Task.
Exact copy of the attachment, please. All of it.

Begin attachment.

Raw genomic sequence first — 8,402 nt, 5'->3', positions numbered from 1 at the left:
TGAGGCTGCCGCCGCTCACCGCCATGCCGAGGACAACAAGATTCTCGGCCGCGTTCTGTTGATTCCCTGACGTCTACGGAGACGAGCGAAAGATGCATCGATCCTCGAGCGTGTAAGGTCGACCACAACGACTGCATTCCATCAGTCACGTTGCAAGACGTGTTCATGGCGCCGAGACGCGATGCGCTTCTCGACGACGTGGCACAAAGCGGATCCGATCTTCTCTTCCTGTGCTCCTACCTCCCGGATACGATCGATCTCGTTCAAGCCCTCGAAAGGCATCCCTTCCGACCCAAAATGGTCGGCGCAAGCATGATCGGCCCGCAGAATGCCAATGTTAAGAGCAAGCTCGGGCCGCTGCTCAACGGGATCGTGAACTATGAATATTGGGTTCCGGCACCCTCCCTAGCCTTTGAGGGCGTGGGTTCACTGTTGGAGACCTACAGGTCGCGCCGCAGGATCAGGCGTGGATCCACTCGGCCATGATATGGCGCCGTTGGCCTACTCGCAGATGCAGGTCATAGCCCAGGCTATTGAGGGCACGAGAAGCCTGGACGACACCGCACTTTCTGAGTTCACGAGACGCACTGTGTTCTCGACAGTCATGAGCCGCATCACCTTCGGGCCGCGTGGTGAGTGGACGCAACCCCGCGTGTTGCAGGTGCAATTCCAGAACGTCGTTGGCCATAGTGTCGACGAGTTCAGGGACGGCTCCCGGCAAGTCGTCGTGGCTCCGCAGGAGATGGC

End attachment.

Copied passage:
Raw genomic sequence first — 8,402 nt, 5'->3', positions numbered from 1 at the left:
TGAGGCTGCCGCCGCTCACCGCCATGCCGAGGACAACAAGATTCTCGGCCGCGTTCTGTTGATTCCCTGACGTCTACGGAGACGAGCGAAAGATGCATCGATCCTCGAGCGTGTAAGGTCGACCACAACGACTGCATTCCATCAGTCACGTTGCAAGACGTGTTCATGGCGCCGAGACGCGATGCGCTTCTCGACGACGTGGCACAAAGCGGATCCGATCTTCTCTTCCTGTGCTCCTACCTCCCGGATACGATCGATCTCGTTCAAGCCCTCGAAAGGCATCCCTTCCGACCCAAAATGGTCGGCGCAAGCATGATCGGCCCGCAGAATGCCAATGTTAAGAGCAAGCTCGGGCCGCTGCTCAACGGGATCGTGAACTATGAATATTGGGTTCCGGCACCCTCCCTAGCCTTTGAGGGCGTGGGTTCACTGTTGGAGACCTACAGGTCGCGCCGCAGGATCAGGCGTGGATCCACTCGGCCATGATATGGCGCCGTTGGCCTACTCGCAGATGCAGGTCATAGCCCAGGCTATTGAGGGCACGAGAAGCCTGGACGACACCGCACTTTCTGAGTTCACGAGACGCACTGTGTTCTCGACAGTCATGAGCCGCATCACCTTCGGGCCGCGTGGTGAGTGGACGCAACCCCGCGTGTTGCAGGTGCAATTCCAGAACGTCGTTGGCCATAGTGTCGACGAGTTCAGGGACGGCTCCCGGCAAGTCGTCGTGGCTCCGCAGGAGATGGC